“Time is on my side” the old pop lyric says, and truer words have never been spoken when it comes to young people and retirement saving.
Getting an early start is the best thing you can do for yourself, even if you’re not able to contribute much.
When you’re in your 20s and 30s, you’ve got plenty of time to benefit from the magic of compound interest and allow the market to bounce through periods of volatility.
It’s also important to develop good habits early on in order to maximize savings, avoid the temptation to tap retirement assets, and monitor what’s happening with your savings.
Unfortunately, retirement saving isn’t always a top-of-mind subject for younger people. Following a few rules can pay big dividends down the road when retirement looms.
Nothing will have a greater impact on your success as a retirement investor, due to the effects of compound returns over time. This likely will be true even if you start small and there are bumps in the road.
The early start is especially effective if you’re worried about how much you can set aside.
Vanguard Investments published a research report a couple years ago that tested scenarios and investment strategies for investors age 25, 35 and 45, aiming for a retirement age of 65.
The investor who starts at age 25 with a moderate investment allocation and contributes 6 percent of salary will finish with 34 percent more in her account than the same investor who starts at 35 – and 64 percent more than an investor who starts at 45.
Put another way, the 35-year-old would need to boost her contribution rate to 9 percent to achieve the same result as the 25-year-old starter who was saving 6 percent.
Test this out for yourself using this simple calculator at Vanguard’s website. Simply enter your age, current retirement savings, and how much you’re saving each month.
The calculation will show you how much you’ll have saved at age 65, and how much you’d be able to withdraw at a safe rate each month. If you increase the savings even by a small amount and recalculate, you’ll see how much more you could have – mainly because you’re starting young.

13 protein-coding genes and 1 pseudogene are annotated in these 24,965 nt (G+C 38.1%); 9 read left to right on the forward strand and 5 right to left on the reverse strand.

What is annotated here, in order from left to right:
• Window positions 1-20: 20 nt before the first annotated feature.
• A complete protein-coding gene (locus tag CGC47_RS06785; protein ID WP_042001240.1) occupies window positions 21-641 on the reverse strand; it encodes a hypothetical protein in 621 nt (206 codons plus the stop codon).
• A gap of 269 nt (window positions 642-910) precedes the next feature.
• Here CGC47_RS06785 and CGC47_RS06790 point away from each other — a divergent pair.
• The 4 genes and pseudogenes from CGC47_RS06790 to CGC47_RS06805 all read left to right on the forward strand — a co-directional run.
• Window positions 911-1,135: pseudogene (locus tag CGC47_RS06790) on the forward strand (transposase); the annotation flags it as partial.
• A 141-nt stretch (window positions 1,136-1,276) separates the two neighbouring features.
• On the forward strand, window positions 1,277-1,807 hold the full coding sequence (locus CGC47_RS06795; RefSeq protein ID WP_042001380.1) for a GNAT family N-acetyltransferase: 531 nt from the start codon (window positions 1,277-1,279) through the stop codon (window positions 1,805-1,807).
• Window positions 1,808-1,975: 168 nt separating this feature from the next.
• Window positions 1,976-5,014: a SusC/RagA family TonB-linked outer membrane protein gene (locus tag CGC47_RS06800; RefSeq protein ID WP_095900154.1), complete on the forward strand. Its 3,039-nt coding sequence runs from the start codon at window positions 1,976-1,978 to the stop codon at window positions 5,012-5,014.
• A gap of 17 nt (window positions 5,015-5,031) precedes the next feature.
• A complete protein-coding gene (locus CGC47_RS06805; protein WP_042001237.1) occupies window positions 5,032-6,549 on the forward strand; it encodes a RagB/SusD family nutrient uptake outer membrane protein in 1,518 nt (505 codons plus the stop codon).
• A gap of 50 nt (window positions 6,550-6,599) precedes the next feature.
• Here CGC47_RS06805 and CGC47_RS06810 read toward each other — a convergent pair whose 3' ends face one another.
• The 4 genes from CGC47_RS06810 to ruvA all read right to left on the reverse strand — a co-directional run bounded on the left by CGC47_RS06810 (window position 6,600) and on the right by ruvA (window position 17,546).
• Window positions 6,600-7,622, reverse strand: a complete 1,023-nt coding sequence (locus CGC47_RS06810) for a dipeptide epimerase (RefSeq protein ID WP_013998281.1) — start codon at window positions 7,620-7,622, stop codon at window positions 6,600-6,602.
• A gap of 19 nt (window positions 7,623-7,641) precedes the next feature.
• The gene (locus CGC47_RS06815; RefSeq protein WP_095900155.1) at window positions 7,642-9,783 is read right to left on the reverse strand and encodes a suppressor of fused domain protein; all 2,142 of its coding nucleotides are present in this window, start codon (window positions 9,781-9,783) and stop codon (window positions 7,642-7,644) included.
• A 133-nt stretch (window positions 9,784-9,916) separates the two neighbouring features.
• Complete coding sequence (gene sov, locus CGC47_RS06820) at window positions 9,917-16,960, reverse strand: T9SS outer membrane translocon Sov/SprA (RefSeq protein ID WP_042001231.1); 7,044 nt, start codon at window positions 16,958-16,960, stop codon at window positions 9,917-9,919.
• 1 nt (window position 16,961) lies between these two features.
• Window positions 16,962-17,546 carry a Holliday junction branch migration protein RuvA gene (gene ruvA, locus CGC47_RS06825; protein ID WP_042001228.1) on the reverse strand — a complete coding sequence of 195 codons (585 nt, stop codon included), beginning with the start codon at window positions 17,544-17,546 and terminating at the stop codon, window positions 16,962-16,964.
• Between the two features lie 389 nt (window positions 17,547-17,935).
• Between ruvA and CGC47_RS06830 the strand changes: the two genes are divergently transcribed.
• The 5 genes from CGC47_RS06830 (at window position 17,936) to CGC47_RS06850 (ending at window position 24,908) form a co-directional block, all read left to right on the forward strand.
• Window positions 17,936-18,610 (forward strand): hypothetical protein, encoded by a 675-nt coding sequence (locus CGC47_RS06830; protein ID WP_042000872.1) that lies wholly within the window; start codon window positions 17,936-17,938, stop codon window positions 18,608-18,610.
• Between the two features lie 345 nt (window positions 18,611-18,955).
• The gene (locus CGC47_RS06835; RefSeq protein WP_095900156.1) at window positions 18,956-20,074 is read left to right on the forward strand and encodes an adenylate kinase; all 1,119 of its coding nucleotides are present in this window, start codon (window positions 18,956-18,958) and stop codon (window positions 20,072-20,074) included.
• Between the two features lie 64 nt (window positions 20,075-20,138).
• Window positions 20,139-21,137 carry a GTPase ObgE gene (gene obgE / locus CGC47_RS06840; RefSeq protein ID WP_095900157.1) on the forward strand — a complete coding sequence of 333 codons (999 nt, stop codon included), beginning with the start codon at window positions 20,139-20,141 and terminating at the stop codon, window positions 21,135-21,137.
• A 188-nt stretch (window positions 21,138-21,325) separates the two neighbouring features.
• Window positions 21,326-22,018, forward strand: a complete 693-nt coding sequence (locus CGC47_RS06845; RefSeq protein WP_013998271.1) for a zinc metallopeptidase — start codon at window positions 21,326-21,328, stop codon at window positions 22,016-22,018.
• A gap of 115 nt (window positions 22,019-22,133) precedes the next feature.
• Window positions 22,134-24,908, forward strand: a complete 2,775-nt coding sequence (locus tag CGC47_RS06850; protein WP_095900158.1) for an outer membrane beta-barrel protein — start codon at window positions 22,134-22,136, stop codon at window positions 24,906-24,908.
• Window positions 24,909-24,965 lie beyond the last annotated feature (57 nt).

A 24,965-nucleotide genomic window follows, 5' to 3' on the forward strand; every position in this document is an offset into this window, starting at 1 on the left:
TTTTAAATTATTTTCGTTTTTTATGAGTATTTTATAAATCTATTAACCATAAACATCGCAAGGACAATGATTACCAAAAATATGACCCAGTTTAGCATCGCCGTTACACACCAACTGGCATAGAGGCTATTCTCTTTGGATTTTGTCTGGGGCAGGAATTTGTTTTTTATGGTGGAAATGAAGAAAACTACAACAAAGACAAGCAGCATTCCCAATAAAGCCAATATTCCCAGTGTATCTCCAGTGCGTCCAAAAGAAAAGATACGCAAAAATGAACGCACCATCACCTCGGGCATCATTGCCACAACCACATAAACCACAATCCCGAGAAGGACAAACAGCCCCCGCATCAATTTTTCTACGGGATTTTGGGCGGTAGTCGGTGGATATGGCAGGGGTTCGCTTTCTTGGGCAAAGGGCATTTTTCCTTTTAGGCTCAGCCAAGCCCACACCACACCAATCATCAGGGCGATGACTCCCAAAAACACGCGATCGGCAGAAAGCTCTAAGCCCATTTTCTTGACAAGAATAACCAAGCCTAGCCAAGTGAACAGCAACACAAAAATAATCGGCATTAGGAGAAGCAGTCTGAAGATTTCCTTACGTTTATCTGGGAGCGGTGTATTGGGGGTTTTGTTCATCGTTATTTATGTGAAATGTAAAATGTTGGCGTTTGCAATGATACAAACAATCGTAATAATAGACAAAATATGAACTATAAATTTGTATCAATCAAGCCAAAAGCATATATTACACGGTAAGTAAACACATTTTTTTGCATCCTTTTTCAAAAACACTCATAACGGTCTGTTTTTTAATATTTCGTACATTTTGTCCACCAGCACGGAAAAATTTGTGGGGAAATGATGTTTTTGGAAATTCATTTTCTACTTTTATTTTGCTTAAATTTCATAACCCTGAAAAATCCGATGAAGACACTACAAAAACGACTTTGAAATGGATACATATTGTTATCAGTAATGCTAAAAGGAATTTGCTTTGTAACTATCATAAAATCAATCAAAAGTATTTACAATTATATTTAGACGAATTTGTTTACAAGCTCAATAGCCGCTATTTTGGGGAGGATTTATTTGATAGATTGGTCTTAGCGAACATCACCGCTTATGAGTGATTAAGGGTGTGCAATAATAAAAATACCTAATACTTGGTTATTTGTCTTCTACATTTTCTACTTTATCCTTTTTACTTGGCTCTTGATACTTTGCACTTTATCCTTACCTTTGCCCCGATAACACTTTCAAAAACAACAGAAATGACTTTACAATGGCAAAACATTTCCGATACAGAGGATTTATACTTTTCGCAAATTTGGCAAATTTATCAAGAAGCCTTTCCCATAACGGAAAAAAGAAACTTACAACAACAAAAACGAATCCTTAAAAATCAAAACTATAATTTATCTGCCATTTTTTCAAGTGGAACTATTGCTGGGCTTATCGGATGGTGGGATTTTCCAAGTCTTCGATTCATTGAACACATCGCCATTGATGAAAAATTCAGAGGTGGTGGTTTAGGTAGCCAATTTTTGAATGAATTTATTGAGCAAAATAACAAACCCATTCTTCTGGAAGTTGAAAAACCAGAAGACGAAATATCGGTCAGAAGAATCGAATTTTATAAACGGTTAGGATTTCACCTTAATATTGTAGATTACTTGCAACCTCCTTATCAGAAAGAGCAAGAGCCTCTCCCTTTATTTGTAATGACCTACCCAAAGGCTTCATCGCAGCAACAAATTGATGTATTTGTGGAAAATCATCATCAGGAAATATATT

In addition, BankRate recently launched an online calculator that lets you see the power of compounding; pick a start year and the amount you’d like to invest, and the calculator shows you how much the investment would be worth.
For example, $1,000 invested in 1980 would have been worth a little over $40,000 in 2013.
Save as much as you can
Along with the benefit of compounding, a higher contribution rate is especially useful if you’re scared by stock market risk and prefer a less aggressive portfolio.
The Vanguard study found that a retirement saver starting at 25 saving 9 percent of salary annually with a moderate allocation finished with 13 percent more than by contributing 6 percent in an aggressively-invested account.
Capture the match
If your employer offers a matching contribution to your 401(k), make sure to contribute enough to max it out.
Young, lower-paid workers are most likely to contribute below matching contribution rates – a recent study found that 40 percent of workers in their 20s contribute below the matching rate, versus only 20 percent of those in their 50s.
Don’t cash out
Many people cash out their 401(k)s when they change jobs, rather than roll savings over to the savings plan of their new employer or over to an IRA. That interrupts the flow of compound returns and it’s very difficult to make up lost ground over time.
Another option is to leave the funds where they are if it’s a good plan. Also, remember that distributions taken before you reach the age of 59 1/2 are subject to income tax plus a 10 percent tax penalty.
Watch your fees
Fees are one of the most important determinants of long-term portfolio performance, so it’s important to know what you’re paying.
If you work for a large company, odds are that the costs are reasonable. Brightscope, which tracks 401(k) plan performance, reports that fees levied in large 401(k) plans have been falling for several years. In 2012, the average total cost in plans with $1 billion or more was just 0.34 percent. (The measure includes all of a plan’s investment and administrative costs.)
In addition, a recent Brightscope ranking of the 30 best 401(k)s found total plan costs averaging just 0.28 percent.
If you work for a small company, costs may be much higher. Brightscope says total costs in plans with $25 million or less in assets averaged 1.29 percent in 2011.
Consider a Roth IRA
Roth IRAs are a no-brainer for young people. With a traditional IRA, you pay taxes at the end of the line, when you withdraw the money. With a Roth, you pay the taxes upfront but the account is tax-free forever. That’s especially beneficial for young retirement investors for a couple reasons.
First, most people move into higher income tax brackets as they get older and make more money. So, getting taxes out of the way at lower rates makes sense.
Additionally, not only do your original contributed amounts come out tax-free, so do your investment gains.
At what age did you start contributing to a retirement savings account?